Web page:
By Jim Schutze
By Rachel Watts
By Lauren Drewes Daniels
By Anna Merlan
By Lee Escobedo
By Eric Nicholson
Show me the phone, lend me a dime
I ain't rollin' over, I ain't doing no time
Ain't coppin' no plea, I'm hip to your game
I ain't talking to no one 'cept Racehorse Haynes
--from the song "Racehorse Haynes" by Tom Russell/Andrew Hardin
When attempting to examine the legendary life of Richard "Racehorse" Haynes, a man generally considered one of the premier criminal defense lawyers in modern judicial history, it seems prudent to first clear away some of the old wives' tales and outlandish myths; to offer up, as they say, the truth and nothing but the truth.
So, no, despite the fact there are alumni who will swear they were on campus that day and witnessed the event, Haynes did not jump from a plane and parachute into the University of Houston fountain as a publicity stunt during his successful campaign to become student body president. And, no, he didn't really nail his own hand to the jury box railing while defending members of a biker gang alleged to have "crucified" one of their female companions. Still, one need not look hard to find people who insist they were in the courtroom and saw it with their own eyes.
We'll deal later with the time he supposedly stood before 12 stunned jurors and drank deadly insect poison and another when he is said to have repeatedly shocked himself with a cattle prod in defense of a man charged with keeping an unsuspecting drifter locked away at his Texas ranch-turned-slave camp.
Seated in his Houston office that looks more like a museum than workplace, walls and shelves cluttered with plaques, books, framed photos and mementos of all manner of professional achievement, Haynes, now 76, puffs on his ever-present pipe, smiles and offers up an innocent shrug. Hey, there is some measure of reality to each of the stories, he explains. If he didn't actually do everything you've heard, he did, at least, seriously consider such theatrics before abandoning the ideas in the name of common sense and physical well-being.
And, he'd like it part of the official record that he's not the originator of such embellishments. Oh, maybe sometimes, after hearing the stories retold for the umpteenth time or reading them again in a newspaper or magazine account of his career, he doesn't always dash to the phone to quickly set things straight. What's the harm?
Even the true origin of his nickname has been lost in fuzzy folklore. True, it was given to Haynes by a junior high football coach when he was growing up in the blue-collar Sunset Heights section of Houston. But it had far less to do with the youngster's speed afoot than the fact he seemed interested in carrying the ball only from sideline to sideline rather than advancing it up field. "You a football player or a damn racehorse?" the coach is said to have bellowed.
Haynes, as anyone with the mildest interest in modern Texas history knows, became the latter. Today when asked for his autograph by trial-goers or admirers he encounters on the banquet circuit, he adds a quick cartoon drawing of a horse's head to the signature. Best-selling books--Tommy Thompson's award-winning Blood and Money, Steve Salerno's Deadly Blessing, Mike Cochran's Texas vs. Davis, Gary Cartwright's Blood Will Tell, etc. --have recounted high-profile cases he's worked; so have numerous made-for-television movies. He's been involved in everything from the Watergate investigation to the shutdown of La Grange's infamous Chicken Ranch, which was immortalized on Broadway as The Best Little Whorehouse in Texas. Every organization from the International Society of Barristers to the American Academy of Achievement has honored him. Time magazine has named him one of the six best trial lawyers in the country.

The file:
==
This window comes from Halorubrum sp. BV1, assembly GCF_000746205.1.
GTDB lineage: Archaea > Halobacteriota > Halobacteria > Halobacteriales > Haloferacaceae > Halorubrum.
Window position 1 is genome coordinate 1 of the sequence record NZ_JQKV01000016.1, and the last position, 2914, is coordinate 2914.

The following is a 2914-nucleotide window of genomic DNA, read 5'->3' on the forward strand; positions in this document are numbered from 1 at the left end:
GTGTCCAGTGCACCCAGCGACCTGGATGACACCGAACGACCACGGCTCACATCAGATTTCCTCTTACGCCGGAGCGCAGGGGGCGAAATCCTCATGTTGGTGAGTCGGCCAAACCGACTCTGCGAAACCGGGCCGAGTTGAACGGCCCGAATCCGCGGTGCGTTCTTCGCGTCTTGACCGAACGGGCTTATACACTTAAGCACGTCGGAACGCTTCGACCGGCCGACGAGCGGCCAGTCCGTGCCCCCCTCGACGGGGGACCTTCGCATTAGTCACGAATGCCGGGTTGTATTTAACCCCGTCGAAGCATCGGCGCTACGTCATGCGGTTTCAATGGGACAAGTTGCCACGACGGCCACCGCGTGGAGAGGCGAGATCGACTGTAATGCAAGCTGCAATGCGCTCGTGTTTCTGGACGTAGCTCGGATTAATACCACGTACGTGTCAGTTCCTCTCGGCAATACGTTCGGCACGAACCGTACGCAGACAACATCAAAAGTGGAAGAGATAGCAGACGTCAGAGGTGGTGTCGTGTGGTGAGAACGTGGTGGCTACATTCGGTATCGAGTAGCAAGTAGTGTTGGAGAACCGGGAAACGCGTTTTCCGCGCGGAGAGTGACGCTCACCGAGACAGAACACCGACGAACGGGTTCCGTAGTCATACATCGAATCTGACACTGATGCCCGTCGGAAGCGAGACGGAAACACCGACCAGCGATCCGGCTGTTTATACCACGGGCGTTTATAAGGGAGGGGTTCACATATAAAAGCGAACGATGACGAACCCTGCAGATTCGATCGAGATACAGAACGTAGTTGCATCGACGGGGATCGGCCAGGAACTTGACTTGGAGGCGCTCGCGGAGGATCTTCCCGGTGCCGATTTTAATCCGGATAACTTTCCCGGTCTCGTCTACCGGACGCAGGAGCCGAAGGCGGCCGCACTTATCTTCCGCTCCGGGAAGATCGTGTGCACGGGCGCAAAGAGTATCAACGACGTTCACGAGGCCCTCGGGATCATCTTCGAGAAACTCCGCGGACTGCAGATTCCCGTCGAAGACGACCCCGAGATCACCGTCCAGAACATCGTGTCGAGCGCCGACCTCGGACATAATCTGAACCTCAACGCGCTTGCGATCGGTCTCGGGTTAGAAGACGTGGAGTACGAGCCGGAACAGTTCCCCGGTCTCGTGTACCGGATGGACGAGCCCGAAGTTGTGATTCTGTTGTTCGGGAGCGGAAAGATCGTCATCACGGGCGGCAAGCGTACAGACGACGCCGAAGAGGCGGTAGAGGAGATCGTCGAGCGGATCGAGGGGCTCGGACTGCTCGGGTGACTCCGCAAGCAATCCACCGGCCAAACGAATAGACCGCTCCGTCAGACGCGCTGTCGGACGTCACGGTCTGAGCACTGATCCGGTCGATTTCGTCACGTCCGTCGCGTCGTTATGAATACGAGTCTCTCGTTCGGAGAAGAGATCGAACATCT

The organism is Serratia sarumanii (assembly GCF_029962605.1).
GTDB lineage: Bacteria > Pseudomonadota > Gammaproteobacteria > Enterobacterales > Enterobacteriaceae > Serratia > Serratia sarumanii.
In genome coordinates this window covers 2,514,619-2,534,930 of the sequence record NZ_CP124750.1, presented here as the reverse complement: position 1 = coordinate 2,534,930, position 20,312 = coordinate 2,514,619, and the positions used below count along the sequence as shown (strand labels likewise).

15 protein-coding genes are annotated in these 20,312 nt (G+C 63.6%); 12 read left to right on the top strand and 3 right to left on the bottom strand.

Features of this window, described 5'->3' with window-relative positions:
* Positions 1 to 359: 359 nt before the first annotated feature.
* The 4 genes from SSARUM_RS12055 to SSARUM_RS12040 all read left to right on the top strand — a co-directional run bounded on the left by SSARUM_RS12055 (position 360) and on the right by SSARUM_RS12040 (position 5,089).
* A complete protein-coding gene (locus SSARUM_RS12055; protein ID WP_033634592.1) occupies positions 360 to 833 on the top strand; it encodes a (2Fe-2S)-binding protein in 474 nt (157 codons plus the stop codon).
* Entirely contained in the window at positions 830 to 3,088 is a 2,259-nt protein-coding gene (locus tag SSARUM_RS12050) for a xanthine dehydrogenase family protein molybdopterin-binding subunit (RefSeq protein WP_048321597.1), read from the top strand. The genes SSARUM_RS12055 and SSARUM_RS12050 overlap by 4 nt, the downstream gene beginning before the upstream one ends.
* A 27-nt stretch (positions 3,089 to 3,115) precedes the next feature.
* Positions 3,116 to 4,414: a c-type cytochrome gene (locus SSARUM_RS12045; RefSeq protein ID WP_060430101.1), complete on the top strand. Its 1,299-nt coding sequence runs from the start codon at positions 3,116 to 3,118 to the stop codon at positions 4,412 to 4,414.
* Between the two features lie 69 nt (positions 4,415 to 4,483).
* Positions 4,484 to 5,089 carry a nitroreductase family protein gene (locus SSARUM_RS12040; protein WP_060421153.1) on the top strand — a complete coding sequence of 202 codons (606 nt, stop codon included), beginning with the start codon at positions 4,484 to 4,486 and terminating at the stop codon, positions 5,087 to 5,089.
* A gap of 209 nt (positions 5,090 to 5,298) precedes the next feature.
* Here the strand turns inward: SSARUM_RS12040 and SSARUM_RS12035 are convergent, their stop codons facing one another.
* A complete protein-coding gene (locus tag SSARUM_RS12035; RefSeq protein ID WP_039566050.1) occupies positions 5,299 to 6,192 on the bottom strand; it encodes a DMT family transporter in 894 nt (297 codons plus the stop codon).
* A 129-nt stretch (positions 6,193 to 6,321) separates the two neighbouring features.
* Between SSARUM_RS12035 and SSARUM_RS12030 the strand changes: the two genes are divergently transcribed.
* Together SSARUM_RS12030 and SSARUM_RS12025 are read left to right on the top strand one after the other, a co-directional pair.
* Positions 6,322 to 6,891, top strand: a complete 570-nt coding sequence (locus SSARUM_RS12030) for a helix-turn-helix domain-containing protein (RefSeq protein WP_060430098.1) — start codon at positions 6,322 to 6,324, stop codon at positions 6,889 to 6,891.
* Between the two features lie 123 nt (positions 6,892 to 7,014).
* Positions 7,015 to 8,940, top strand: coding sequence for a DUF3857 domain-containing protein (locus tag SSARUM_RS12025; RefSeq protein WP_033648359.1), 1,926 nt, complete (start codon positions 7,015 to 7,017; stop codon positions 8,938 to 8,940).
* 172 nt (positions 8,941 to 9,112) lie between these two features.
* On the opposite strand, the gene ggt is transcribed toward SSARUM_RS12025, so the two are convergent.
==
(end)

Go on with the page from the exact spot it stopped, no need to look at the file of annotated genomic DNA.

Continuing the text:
Such is the way bigger-than-life legends are seeded and grown, part of the backdrop that has provided the flamboyant ex-welterweight boxer, South Pacific war hero, motorcyclist, sailor and millionaire with a reputation that has grown to 9 feet tall and weighs in at a junkyard dog mean 500 pounds. Like the songs and stories say, if you're in deep trouble--and have deep pockets--you contact Racehorse Haynes. It has been the remedy of desperate people for more than 40 years.
Only days earlier he had returned from Virginia Beach where he successfully defended a young man accused of stalking and solicitation of capital murder. Which, of course, raises the question of why, at his age and with his legacy and finances in good order, he continues to put himself through the grueling demands of being a trial lawyer.
"I like the feeling I got when that verdict was announced," he explains. "In preparing for the trial, I'd met that boy's mother and father, his brother, his aunt...all really nice people, all devastated by the situation they found themselves in. By doing what I could to see that my client didn't spend half his remaining life in prison, I felt I was able to make that family whole again. When that happens, it is just as rewarding and as much fun as it was when I started out."
Keeping people out of jail or prison is what Haynes does. And the style and flair he has historically displayed in doing so have been met with great admiration from some, condemnation from others. "For 48 years," he admits, "I've been asked the same question every defense attorney hears: How can you look yourself in the mirror after representing so many people you know to have done terrible things? That just tells me those asking have assumed a great deal and simply can't tolerate the concept of fair representation of someone who just might not be guilty. As I've told law students and young lawyers for years, I'm not the judge; it's not the attorney's prerogative to determine guilt or innocence. I don't get people off. The jury acquits them."